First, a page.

Italy's deputy foreign minister Staffan de Mistura urged India on Friday to bring two Italian marines facing murder charges to court quickly as they returned to face trial in New Delhi.
In this file photograph, Italian marines Massimiliano Latorre (R) and Salvatore Girone (L) arriving at Ciampino airport near Rome. AFP photo
"The sooner we see the special court going ahead and concluding the better it is," de Mistura told a press conference at the Italian embassy, adding, "In the current circumstances the matter of a very few months would be the ideal."
The two marines – Massimiliano Latorre and Salvatore Girone – had been held in India since February 2012 after a shooting incident in international waters in which two Indian fishermen, Jelestine Valentine and Ajesh Binki, were killed.
After the marines were granted bail by the Supreme Court to fly home to vote last month, Italy announced it would not return the men, sparking fury in New Delhi.
Staffan de Mistura said a "diplomatic crisis" had been averted with the return of the men to New Delhi and he acknowledged the U-turn in Rome might "be appearing a bit odd."
The change of heart came after Italy received an undertaking from the Indian government that the marines did not face the possibility of the death penalty, which is handed down in India for the "rarest of rare" crimes, he said.
"For us the death penalty is a no-no," he explained. "Can you imagine for our own military? It is even more of a no-no."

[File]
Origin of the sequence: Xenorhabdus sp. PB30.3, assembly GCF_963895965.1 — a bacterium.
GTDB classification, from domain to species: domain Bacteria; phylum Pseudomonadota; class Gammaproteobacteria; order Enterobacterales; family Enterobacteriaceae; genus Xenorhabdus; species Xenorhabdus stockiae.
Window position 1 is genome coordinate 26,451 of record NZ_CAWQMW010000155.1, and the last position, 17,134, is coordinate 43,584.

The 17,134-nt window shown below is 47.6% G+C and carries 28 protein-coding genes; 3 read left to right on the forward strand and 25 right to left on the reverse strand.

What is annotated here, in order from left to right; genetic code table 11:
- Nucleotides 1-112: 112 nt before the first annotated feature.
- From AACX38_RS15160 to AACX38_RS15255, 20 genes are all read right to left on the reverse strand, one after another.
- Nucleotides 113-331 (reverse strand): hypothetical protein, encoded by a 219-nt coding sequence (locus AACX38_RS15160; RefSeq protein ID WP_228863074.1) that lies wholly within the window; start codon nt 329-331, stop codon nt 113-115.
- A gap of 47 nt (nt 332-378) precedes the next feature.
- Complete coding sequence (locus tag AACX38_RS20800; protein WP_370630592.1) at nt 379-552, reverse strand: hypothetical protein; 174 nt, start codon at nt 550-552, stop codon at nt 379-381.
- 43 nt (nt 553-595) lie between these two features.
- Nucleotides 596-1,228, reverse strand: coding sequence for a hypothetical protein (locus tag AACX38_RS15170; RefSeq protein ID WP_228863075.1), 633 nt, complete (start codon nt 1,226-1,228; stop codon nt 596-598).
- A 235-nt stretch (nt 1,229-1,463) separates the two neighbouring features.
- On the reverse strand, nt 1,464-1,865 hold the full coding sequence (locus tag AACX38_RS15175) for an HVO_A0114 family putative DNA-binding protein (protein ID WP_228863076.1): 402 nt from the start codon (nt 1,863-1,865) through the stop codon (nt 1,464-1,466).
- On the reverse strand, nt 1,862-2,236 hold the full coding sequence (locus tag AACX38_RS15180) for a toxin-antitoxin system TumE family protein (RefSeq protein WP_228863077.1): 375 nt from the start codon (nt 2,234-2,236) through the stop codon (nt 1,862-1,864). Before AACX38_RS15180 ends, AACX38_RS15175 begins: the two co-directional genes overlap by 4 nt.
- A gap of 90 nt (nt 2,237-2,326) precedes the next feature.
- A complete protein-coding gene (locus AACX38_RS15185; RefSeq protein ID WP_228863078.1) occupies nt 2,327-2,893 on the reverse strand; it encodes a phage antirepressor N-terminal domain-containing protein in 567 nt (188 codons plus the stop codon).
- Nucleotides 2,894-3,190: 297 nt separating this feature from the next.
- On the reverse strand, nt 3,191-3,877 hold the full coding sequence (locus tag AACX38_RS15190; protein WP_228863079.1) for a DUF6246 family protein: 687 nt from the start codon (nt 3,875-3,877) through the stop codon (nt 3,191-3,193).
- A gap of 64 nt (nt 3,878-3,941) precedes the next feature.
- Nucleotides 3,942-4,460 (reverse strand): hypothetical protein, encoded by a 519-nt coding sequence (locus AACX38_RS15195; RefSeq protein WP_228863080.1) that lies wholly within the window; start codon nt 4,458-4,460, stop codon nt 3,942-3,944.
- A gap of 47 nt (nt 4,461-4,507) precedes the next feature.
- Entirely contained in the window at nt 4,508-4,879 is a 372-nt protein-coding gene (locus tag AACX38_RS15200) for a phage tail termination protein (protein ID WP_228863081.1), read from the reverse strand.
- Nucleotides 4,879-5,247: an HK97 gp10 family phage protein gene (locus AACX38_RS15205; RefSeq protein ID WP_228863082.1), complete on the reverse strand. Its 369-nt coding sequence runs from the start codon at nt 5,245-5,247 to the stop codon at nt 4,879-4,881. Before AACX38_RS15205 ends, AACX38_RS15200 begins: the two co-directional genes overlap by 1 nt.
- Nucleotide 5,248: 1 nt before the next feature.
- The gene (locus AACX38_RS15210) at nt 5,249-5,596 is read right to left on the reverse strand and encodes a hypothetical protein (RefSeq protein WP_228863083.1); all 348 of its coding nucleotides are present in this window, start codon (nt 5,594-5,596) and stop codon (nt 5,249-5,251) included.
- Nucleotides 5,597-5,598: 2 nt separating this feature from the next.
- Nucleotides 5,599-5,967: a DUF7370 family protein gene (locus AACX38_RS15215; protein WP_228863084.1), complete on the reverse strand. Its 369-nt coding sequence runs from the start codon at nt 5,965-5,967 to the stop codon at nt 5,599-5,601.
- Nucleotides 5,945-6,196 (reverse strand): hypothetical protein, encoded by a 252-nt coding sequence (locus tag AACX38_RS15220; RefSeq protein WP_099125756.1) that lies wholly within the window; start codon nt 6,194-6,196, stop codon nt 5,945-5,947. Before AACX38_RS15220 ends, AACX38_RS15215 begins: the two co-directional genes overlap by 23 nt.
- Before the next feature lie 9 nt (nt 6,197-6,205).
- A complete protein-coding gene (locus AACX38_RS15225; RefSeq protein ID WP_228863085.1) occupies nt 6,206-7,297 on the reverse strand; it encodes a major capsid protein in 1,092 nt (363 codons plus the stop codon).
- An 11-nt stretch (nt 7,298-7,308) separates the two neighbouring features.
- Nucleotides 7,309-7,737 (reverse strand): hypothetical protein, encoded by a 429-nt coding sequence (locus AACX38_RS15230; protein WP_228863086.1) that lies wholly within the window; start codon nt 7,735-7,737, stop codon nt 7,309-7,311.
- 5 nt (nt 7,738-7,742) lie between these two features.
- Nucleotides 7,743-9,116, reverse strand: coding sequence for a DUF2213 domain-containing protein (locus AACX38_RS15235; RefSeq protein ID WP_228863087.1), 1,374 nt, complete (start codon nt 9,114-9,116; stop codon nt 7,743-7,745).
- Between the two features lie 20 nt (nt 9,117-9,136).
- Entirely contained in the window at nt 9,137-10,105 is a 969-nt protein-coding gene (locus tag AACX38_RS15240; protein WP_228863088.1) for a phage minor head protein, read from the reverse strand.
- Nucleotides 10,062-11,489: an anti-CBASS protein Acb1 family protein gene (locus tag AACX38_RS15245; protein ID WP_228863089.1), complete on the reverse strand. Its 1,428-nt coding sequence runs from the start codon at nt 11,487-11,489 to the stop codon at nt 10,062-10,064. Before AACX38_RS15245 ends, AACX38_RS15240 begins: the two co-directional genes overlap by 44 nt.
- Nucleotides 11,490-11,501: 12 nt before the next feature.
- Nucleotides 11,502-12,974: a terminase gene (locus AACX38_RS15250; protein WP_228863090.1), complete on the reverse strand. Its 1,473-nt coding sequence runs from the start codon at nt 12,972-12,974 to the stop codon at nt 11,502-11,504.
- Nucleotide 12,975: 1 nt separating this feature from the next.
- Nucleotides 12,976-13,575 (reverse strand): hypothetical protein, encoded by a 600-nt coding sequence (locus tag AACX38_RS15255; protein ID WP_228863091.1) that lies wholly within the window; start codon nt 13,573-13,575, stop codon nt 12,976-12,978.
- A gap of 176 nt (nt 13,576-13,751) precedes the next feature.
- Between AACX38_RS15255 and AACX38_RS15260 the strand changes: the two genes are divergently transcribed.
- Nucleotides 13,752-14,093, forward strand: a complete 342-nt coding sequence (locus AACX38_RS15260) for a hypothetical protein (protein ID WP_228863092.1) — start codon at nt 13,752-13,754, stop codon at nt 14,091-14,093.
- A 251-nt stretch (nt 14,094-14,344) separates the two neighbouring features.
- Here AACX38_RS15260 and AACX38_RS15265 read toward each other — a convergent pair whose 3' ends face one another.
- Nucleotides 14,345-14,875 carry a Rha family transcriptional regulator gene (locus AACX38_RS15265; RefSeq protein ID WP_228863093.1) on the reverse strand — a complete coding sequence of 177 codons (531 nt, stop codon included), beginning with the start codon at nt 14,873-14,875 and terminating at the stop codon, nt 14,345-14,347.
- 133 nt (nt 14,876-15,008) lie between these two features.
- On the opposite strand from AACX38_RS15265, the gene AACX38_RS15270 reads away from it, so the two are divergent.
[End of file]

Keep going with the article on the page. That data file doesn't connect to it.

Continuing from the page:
The two Italian marines accused of killing two fishermen off the Kerala coast returned to India on Friday after India gave an assurance that they will not face death penalty nor will they be arrested, bringing to an end a raging 11-day diplomatic row between the two countries.
The marines, Massimiliano Latore and Salvatore Girone, arrested in connection with the killing of the fishermen in February last year returned late this evening in the company of Italian Deputy Foreign Minister Steffan de Mistura in a military plane.
The dramatic u-turn by the Italian government, which had earlier last week said the two marines would not be sent back, enabled the marines to meet the deadline set by the Supreme Court when it gave them permission to go for a month to vote in the elections there.
With the Supreme Court acting tough and restraining the Italian Ambassador Daniele Mancini from leaving the country, Italy sought and got assurances to enable the marines' return.
External Affairs Minister Salman Khurshid, who denied any deal was reached on the issue, told Parliament that Italy had sought "clarifications" on death penalty and other issues which were a matter of "concern" to that country.
"It (Italy) sought from India clarifications regarding the conditions applicable to the marines on their return and the provisions regarding the death penalty that could be applicable in this case which was an Italian concern.